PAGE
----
*Commercial cases, usually don't have a primer crimp to bother with. So, steps 2 and 3 can be omitted. Likewise, for the next time you load these “already treated” military cases.

    4) Next, is lubing the cases. I use a spray lube on the outside of the cases......not too much......and not too little. As you re-load more and more, you'll get better at judging the amount needed. You don't want dimples on the shoulders of your cases (too much lube) and you don't want a stuck case in your die (not enough lube). I simply lay a single layer of cases on a piece of cardboard and spray. Shake the cardboard a little and spray the cases again.

    5) Also, I like to use a little bit of mica inside of the case neck. It lubes the inside of the neck and I don't have to hear the "squeak." For me, not every case gets the mica. You can feel it and hear it, when you're getting to the point of having to add more mica. I use a Forster original case graphiter (#011341). IF you have a carbide neck expander button you won't need the mica.

    6) I use a single station press (RCBS Rock Chucker). You could use a progressive Dillon IF you wanted to. It's a personal choice. But, with whatever press you choose, consider shell plate/shell holder and/or press "flex.” I use a regular FL size/de-capper die, NOT the small base dies. To begin, lube your cases. Then, FL size and de-cap, 1 or 2 cases for a test. Gauge the re-sized case(s), to confirm that the "correct re-size" has been achieved. I use a Forster Products case gauge (the Wilson or Dillon case gauges are also popular choices). Holding the gauge vertically (large hole up), insert a case into the case gauge (DO NOT place it on the table top). The headstamped end of the case, needs to be at or between the high and low cuts on the gauge, to pass. This checks for the “correct re-size.“ While the other end, is used to check if the case will need to be trimmed (a job for later on). IF, it’s not the “correct re-size,” your die setting will need adjustment. Lower the ram and simply screw the die in or out a little. Don’t forget about the lock nut. Then, re-size another couple of test cases and check your work again. Repeat the test and adjustments, as needed. When you're satisfied that your test cases are properly re-sized, do the entire lot (remember to test some cases throughout the run).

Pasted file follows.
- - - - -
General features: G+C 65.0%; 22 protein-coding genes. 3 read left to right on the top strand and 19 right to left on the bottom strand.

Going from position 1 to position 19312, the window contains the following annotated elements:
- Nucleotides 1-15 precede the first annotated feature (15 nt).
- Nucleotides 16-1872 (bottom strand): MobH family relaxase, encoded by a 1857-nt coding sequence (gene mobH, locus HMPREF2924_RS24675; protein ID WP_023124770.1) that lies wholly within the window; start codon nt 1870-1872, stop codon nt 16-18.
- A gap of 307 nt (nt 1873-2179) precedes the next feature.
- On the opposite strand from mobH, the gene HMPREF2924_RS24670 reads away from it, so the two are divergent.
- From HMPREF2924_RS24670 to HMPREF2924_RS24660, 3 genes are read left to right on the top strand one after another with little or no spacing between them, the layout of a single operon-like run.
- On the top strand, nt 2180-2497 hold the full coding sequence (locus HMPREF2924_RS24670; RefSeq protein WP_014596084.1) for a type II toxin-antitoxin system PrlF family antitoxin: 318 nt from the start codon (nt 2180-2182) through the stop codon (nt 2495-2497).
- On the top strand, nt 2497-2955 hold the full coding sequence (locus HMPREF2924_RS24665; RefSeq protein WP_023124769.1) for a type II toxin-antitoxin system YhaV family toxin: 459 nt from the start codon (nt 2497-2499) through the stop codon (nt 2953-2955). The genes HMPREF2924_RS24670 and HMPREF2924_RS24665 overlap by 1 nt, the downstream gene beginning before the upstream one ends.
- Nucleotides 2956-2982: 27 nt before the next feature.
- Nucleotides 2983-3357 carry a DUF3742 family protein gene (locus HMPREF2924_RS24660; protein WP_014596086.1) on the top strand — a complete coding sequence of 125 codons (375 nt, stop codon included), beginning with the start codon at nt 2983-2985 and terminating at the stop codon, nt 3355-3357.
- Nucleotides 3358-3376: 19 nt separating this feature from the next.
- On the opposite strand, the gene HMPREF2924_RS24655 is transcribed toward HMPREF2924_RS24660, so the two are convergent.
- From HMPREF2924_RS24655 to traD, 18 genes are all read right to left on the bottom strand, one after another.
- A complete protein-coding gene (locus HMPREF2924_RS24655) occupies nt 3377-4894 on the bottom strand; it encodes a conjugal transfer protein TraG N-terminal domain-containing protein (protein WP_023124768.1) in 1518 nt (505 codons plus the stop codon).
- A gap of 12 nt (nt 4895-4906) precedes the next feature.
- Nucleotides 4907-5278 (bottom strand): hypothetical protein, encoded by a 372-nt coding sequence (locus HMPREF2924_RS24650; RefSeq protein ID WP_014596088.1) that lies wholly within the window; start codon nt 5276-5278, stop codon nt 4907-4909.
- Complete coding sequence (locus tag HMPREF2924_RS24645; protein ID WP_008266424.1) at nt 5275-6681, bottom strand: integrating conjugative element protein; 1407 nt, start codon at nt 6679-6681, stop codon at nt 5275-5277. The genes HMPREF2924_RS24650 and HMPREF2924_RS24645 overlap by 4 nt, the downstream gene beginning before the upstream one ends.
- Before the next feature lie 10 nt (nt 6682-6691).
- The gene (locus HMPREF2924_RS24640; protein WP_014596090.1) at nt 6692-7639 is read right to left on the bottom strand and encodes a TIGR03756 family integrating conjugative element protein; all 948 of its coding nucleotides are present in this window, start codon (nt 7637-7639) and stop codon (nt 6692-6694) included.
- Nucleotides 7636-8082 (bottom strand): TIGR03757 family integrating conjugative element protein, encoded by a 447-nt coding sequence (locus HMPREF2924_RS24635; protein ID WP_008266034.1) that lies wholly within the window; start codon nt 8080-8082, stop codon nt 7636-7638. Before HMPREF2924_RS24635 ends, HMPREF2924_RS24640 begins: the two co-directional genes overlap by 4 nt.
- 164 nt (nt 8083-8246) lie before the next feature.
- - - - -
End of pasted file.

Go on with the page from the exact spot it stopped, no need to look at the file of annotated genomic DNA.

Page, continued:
7) Case trimming. Check first: Place the gauge (w/cartridge case in it) headstamp end down, on a flat surface. The case should not be stuck in the gauge, it needs to sit on the flat surface. For the correct length, the end of the neck should be, at or between, the two cuts on the gauge. IF you have a caliper.........measuring works too.

    For ME, first time: New, once fired (purchased and given) and range pick up brass are always trimmed (with few exceptions) for consistency sake.